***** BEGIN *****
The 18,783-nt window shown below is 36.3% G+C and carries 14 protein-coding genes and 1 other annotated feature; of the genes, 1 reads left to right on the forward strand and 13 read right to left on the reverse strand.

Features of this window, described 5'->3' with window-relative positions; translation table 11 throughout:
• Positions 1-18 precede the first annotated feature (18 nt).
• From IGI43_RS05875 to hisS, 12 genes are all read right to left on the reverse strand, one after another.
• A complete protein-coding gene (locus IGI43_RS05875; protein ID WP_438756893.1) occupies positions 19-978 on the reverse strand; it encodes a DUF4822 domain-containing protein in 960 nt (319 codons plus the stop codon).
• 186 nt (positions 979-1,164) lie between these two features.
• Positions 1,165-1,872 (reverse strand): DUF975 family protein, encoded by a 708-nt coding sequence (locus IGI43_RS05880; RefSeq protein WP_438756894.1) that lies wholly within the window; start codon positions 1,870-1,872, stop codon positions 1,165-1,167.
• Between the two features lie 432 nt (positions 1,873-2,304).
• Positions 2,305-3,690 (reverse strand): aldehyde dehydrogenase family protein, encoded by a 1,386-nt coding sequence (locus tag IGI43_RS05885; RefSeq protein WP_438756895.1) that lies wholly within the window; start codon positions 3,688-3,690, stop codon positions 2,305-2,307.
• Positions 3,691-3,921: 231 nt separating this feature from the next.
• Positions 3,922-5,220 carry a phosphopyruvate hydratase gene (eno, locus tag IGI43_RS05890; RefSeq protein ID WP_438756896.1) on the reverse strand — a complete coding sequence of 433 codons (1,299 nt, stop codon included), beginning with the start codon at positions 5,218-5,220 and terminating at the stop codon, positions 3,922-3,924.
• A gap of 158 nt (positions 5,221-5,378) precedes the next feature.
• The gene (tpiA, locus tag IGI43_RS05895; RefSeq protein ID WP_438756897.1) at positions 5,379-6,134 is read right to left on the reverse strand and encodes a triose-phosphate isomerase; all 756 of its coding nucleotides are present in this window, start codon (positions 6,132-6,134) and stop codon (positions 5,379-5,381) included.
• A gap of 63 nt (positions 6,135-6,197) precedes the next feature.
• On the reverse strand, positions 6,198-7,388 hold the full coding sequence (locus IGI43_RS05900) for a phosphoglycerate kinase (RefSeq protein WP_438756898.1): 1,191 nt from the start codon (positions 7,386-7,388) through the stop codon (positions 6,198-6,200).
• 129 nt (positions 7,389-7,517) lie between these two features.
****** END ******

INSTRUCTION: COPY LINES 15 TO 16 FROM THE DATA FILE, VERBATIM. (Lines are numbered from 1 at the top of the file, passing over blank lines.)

• On the reverse strand, positions 6,198-7,388 hold the full coding sequence (locus IGI43_RS05900) for a phosphoglycerate kinase (RefSeq protein WP_438756898.1): 1,191 nt from the start codon (positions 7,386-7,388) through the stop codon (positions 6,198-6,200).
• 129 nt (positions 7,389-7,517) lie between these two features.